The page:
Claire Denis: Physical Detail, Fierce Politics, Bracing Formalism
In the ranks of international arthouse auteurs, the status of Claire Denis is curiously ambiguous: depending on which lens you look through, she’s either among the most venerated or the most undervalued filmmakers working today. Ask the critical community, and you’ll leave very much with the former impression. Many writers, this one included, will heap her with lofty superlatives, “greatest working filmmaker” among them; in the last edition of Sight & Sound magazine’s famous decennial critics’ poll of the greatest films of all time, her hypnotic 1998 masterwork “Beau Travail” was one of just four films from the last 20 years to place in the top 100.
And yet, 30 years and 13 features into a career at once dauntingly consistent and thrillingly unpredictable, the diminutive 72-year-old Frenchwoman is held in curiously circumspect regard by her own industry. She has never won an award at Cannes, Venice or Berlin, with a Locarno Golden Lion for 1996’s “Nenette et Boni” her lone competition triumph in a major festival. She landed a coveted Competition slot in Cannes with her 1988 debut “Chocolat” — an impressive accomplishment that would usually bode for a glittering Croisette future, but hasn’t once been selected since. France’s Cesar Awards likewise haven’t come calling since granting her a Best Debut nomination.
The divide was made clearest at this year’s San Sebastian Film Festival, where her first English-language film, the daring, sensuous avant-garde sci-fi “High Life” scooped the Fipresci critics’ award for best in show; a Competition jury of industry luminaries headed by Alexander Payne, on the other hand, gave the film nothing.
Denis, brisk and bird-like in person, tends to take such matters in her stride: “To make a film is such a challenge, that to complain is a little bit difficult… you cannot make films and be sad because you’re not in competition at Cannes,” she shrugged to an LA Times interviewer last year, as her fans raged that her beguiling, Juliette Binoche-starring romantic comedy “Let the Sunshine In” had once more got the cold shoulder from Thierry Fremaux’s selectors. (It went on to win Directors’ Fortnight.)
If not in the sense that Denis meant it, “challenge” is the operative word here: nothing about Denis’s work clamors for awards or easy acceptance. Even as her work varies wildly in tone and subject, she remains a committedly oblique sensualist, one who unfolds her narratives primarily through body, motion and tactile physical detail rather than traditional, dialogue-propelled storytelling and characterization. Neither is her work fey or esoteric, underpinned as it is by a fierce political point of view born of her upbringing in colonialist West Africa: strong-willed women and richly developed minority characters recur in her filmography, an antidote to the patriarchal conservatism of much French prestige cinema.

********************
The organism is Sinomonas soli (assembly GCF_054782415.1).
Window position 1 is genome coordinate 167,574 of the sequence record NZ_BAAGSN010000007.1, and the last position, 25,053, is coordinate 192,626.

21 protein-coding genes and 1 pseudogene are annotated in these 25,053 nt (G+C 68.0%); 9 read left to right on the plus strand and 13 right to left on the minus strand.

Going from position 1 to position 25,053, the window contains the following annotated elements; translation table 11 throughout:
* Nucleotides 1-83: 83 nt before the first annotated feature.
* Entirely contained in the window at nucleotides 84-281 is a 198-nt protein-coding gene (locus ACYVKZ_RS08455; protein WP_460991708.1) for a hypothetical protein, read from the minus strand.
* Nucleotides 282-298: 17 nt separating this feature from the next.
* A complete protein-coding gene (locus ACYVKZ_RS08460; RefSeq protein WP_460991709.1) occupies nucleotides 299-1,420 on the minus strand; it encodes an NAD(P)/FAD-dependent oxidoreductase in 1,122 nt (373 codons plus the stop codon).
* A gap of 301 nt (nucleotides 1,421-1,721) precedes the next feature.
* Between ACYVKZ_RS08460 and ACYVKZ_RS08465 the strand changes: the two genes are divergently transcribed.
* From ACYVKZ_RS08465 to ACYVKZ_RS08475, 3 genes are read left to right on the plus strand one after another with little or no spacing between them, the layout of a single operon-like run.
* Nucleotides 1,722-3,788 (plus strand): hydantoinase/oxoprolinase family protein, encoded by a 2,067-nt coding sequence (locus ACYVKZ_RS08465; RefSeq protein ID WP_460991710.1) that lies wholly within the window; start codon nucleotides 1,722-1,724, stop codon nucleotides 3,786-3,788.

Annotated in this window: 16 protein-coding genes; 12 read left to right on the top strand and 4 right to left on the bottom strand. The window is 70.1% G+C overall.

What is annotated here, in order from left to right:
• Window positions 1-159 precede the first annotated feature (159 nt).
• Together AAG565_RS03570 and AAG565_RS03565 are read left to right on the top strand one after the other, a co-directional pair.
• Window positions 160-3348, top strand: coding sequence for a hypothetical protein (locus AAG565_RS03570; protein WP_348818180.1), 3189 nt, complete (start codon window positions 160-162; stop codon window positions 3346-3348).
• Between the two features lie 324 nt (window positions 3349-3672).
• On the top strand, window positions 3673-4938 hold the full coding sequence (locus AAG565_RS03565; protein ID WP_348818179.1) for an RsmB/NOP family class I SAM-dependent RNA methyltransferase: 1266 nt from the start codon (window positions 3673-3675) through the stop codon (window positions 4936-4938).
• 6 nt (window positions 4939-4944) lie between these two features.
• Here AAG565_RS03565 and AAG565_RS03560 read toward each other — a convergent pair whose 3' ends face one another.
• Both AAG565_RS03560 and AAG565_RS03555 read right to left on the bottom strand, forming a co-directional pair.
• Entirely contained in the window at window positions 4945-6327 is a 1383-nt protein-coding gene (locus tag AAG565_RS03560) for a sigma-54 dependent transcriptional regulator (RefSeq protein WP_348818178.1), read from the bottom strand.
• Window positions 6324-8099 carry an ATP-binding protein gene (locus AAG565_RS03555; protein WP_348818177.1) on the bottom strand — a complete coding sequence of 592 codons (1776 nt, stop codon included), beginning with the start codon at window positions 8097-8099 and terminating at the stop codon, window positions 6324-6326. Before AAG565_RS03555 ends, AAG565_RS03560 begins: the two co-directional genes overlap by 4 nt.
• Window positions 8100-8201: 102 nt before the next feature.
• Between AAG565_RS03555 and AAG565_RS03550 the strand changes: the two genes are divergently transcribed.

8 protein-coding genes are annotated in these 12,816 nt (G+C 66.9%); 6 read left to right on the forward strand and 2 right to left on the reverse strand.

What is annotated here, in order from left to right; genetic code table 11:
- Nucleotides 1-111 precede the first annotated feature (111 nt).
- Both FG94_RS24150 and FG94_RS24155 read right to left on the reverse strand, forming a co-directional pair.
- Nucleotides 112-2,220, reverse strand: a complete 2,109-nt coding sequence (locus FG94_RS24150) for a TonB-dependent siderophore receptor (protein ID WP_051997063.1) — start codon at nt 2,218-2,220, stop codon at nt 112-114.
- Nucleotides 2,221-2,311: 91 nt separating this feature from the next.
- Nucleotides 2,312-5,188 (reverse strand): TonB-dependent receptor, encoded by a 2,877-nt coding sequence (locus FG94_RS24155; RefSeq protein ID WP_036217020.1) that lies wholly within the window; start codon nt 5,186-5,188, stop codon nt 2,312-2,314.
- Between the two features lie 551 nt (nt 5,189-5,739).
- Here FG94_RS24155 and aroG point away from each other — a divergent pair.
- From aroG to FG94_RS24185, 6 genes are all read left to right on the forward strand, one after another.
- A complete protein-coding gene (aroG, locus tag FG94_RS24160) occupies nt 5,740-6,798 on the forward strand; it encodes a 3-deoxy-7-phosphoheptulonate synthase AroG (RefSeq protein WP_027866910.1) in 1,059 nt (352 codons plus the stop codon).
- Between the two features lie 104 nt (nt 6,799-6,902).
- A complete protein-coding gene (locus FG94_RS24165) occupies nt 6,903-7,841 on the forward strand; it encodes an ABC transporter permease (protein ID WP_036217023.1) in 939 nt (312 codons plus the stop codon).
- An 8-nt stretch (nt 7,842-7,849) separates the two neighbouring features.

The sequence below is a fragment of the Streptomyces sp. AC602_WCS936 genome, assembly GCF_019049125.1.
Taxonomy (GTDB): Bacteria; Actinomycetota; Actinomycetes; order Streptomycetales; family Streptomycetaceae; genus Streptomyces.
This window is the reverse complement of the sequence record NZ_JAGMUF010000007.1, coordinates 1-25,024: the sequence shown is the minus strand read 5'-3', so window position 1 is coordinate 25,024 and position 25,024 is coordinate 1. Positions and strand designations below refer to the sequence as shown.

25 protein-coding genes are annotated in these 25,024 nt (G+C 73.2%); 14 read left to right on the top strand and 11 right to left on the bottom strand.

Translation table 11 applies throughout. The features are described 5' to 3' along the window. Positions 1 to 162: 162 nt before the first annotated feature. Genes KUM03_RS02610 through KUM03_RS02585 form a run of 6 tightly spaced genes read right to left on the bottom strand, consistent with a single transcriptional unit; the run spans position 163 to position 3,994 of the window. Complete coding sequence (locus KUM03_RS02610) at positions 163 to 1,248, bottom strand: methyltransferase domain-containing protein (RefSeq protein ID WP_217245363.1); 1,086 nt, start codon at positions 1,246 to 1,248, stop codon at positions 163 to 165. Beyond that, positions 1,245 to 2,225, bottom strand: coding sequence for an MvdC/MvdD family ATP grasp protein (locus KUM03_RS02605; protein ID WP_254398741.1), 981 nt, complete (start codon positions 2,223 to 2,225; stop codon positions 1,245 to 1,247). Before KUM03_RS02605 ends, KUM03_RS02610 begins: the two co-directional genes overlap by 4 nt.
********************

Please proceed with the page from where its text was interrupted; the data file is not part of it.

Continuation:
That was evident as early as “Chocolat,” her semi-autobiographical debut about the friendship between a white French settler girl and her parents’ black servant in colonial Cameroon. Piercing in its human irony and its unromanticised evocation of another time and place, it introduced themes of outsider identity that she has repeatedly revisited, twice again on African soil. In “Beau Travail,” a loose, angular riff on Melville’s “Billy Budd,” the memories of a French Legionnaire once stationed in Djibouti cue a fragmented, balletic, subtly queer exploration of masculine crisis and conflict, while in 2009’s mesmerizing post-colonial nightmare “White Material,” Isabelle Huppert’s French immigrant wrestles desolately for her place in the growingly hostile African country that she regards as home.
Her outsider sympathies are fluid and reversible. She sinks just as tenderly and perceptively into the world of immigrant communities in France in “No Fear, No Die,” “I Can’t Sleep” and, most achingly and exquisitely, “35 Shots of Rum”; “Nenette and Boni” chronicles a broken family with a wry, unsentimental eye. Even when her gaze is turned inward, it’s sympathetic and curious: her simplest and most uncomplicatedly lovely film, “Friday Night” studies a chance romantic connection between two middle-aged Parisians with a full-hearted understanding of the innate loneliness that binds us all.
Yet Denis alternates such silk-soft humanism with some of the most bracing, bruisingly experimental formalism in modern cinema. She shocked Cannes in 2001 with “Trouble Every Day,” an ice-cold, blood-hot erotic horror film in which sexual desire segues into cannibalism. We’ve since learned not to be surprised by her fierce radical streak, which has manifested in the cryptic philosophical jigsaw of “The Intruder,” the broken-glass revenge explosion of “Bastards” and, now, “High Life,” in which Denis’s outsider yen travels all the way to outer space, for a brilliantly ruptured, shivering dystopian study of sexual control and ultimate solitude.
If anyone thought Denis working in English and casting dreamboat Robert Pattinson in the lead meant she was going mainstream on us, they were rudely awoken at its polarizing Toronto premiere, which prompted mass walkouts and critical hosannas in equal measure. After staying uncompromisingly true to herself even in a far-out galaxy, it’d be unwise to guess where this most reliably uneasy of auteurs strays next.
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